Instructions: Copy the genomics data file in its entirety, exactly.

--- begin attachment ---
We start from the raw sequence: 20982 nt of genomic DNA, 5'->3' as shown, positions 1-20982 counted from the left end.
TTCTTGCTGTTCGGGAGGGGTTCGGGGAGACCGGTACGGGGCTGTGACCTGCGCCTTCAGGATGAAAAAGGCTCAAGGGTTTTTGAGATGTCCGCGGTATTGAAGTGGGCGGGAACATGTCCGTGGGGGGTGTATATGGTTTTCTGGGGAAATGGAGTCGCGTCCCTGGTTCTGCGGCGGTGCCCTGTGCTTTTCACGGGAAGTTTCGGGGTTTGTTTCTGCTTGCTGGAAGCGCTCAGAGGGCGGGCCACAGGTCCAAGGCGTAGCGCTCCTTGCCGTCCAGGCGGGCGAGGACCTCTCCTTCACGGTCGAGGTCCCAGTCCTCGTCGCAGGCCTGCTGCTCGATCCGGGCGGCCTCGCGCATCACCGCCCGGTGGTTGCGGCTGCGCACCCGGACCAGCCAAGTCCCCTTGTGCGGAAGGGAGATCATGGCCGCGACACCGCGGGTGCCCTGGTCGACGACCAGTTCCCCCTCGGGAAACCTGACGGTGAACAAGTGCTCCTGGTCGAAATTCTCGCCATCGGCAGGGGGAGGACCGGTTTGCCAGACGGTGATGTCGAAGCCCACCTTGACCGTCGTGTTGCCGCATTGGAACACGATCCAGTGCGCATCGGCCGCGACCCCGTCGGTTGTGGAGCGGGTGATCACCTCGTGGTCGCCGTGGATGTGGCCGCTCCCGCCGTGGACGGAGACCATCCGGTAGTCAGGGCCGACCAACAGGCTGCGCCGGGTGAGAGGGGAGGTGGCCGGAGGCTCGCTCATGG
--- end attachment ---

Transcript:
We start from the raw sequence: 20982 nt of genomic DNA, 5'->3' as shown, positions 1-20982 counted from the left end.
TTCTTGCTGTTCGGGAGGGGTTCGGGGAGACCGGTACGGGGCTGTGACCTGCGCCTTCAGGATGAAAAAGGCTCAAGGGTTTTTGAGATGTCCGCGGTATTGAAGTGGGCGGGAACATGTCCGTGGGGGGTGTATATGGTTTTCTGGGGAAATGGAGTCGCGTCCCTGGTTCTGCGGCGGTGCCCTGTGCTTTTCACGGGAAGTTTCGGGGTTTGTTTCTGCTTGCTGGAAGCGCTCAGAGGGCGGGCCACAGGTCCAAGGCGTAGCGCTCCTTGCCGTCCAGGCGGGCGAGGACCTCTCCTTCACGGTCGAGGTCCCAGTCCTCGTCGCAGGCCTGCTGCTCGATCCGGGCGGCCTCGCGCATCACCGCCCGGTGGTTGCGGCTGCGCACCCGGACCAGCCAAGTCCCCTTGTGCGGAAGGGAGATCATGGCCGCGACACCGCGGGTGCCCTGGTCGACGACCAGTTCCCCCTCGGGAAACCTGACGGTGAACAAGTGCTCCTGGTCGAAATTCTCGCCATCGGCAGGGGGAGGACCGGTTTGCCAGACGGTGATGTCGAAGCCCACCTTGACCGTCGTGTTGCCGCATTGGAACACGATCCAGTGCGCATCGGCCGCGACCCCGTCGGTTGTGGAGCGGGTGATCACCTCGTGGTCGCCGTGGATGTGGCCGCTCCCGCCGTGGACGGAGACCATCCGGTAGTCAGGGCCGACCAACAGGCTGCGCCGGGTGAGAGGGGAGGTGGCCGGAGGCTCGCTCATGG